• July 1, 2016
  • By Leonard Klie, Editor, CRM magazine and SmartCustomerService.com

On Social, Not All Negatives Are Bad

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For many companies, social media has proven to be a powerful tool to connect, engage, and establish trust with current and prospective customers, increase brand awareness, build Web site traffic, and lead to increased sales.

But as hard as you might try, it’s impossible to keep every customer happy all of the time, and when disgruntled customers do surface, that same social media channel is often the place where they go to get their gripes heard—and seen.

Negative comments on social media can be scary, and for many companies, the first instinct is probably to ignore them, hoping in vain that if you don’t draw a lot of attention to the negative comments, no one else will notice them either.

That’s just bad customer service. If a customer in a brick-and-mortar location had a complaint and asked to speak with a manager, or someone called or emailed your customer service department, chances are he wouldn’t be ignored. So why do some companies still believe it’s OK to ignore complaints raised on social networks?

“Unless an organization doesn’t respond to customer or partner phone calls or email, there is no reason why social silence would be acceptable, especially if the post was addressed to the company’s social handle,” says Vanessa DiMauro, CEO of Leader Networks, a research and social business consulting firm. “A failure to respond is a black mark, no matter where the conversation was started.”

But still today, those black marks are all too common. The truth of the matter is that 40 percent of customer interactions—both positive and negative—on social media get ignored by companies, according to Esteban Kolsky, founder and principal analyst at ThinkJar.

That’s because responding to social media, especially when things go wrong, is not easy. “Everyone wants a one-size-fits-all solution, and it doesn’t exist,” Kolsky points out. “It depends on who is talking and what he is saying. You really need to manage to each customer’s expectations.”

Despite the difficulty involved, the lack of a response is “inconceivable,” Kolsky says.

After all, the company’s reputation is at stake. “If a customer complains and you do nothing, not only do current and potential customers see it, but so does everyone else.”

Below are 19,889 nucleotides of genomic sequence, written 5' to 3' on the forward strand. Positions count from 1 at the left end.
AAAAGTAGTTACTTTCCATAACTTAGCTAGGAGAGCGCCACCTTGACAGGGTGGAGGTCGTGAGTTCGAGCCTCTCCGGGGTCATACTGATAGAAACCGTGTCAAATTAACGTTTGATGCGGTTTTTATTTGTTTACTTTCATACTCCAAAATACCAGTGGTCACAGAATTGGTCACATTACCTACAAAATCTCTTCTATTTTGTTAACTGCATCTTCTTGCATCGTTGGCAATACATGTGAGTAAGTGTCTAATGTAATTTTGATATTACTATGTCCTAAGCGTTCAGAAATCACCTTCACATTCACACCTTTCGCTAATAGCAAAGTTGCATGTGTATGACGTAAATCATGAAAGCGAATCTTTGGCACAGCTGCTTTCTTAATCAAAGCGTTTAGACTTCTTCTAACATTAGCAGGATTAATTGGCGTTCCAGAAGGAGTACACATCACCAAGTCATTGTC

“Your competitors can see it and respond for you,” says Paul Johns, chief marketing officer at Conversocial, a provider of social customer care solutions.

Another problem with the head-in-the-sand approach is that it assumes the worst of people, which usually isn’t the case. Most people who lodge complaints on social media aren’t scary at all. Except for a few bad apples, most complaints come from good customers who truly like the company and are looking for help to stay a customer.

“Recognize that many of the negative posts come from people who just need to vent,” says Ian Jacobs, a senior analyst at Forrester Research. Even when a post takes on a really hostile tone, “the simple act of responding to them—showing that you are listening—is often enough to return a civil tone to the interaction,” Jacobs says.


That’s not to say that there aren’t some bad people out there just looking to make trouble for companies. An unfortunate reality of the Internet is that the few bad apples—the Internet trolls—do exist and they can have a very loud voice. Dealing with them often requires a little customer service—if not marketing and public relations—savvy.

An incident at Target last summer was a perfect example. When the big-box retailer announced that it was going to remove gender descriptions from signage within its toy section, a firestorm of negative comments hit its Facebook page almost immediately. One troll took it a step further, though, and went so far as to create a fake “Ask for Help” page that featured the company’s red bull’s-eye logo and other branding and impersonated Target’s customer service account. He responded to some of the unhappy posts with a flippant, less-than-sympathetic, and sometimes downright cruel voice.

As soon as Target found out about the brand-jacking, it issued an official statement outing the site as a fraud committed by an Internet troll and mixed in its own brand of humor. It accompanied the warning with text and photos to promote the fact that it was going to start reselling troll dolls—the cute, colorful little plastic figurines—after taking them off the shelves several years earlier. “They’re back, and only at Target,” the message said.

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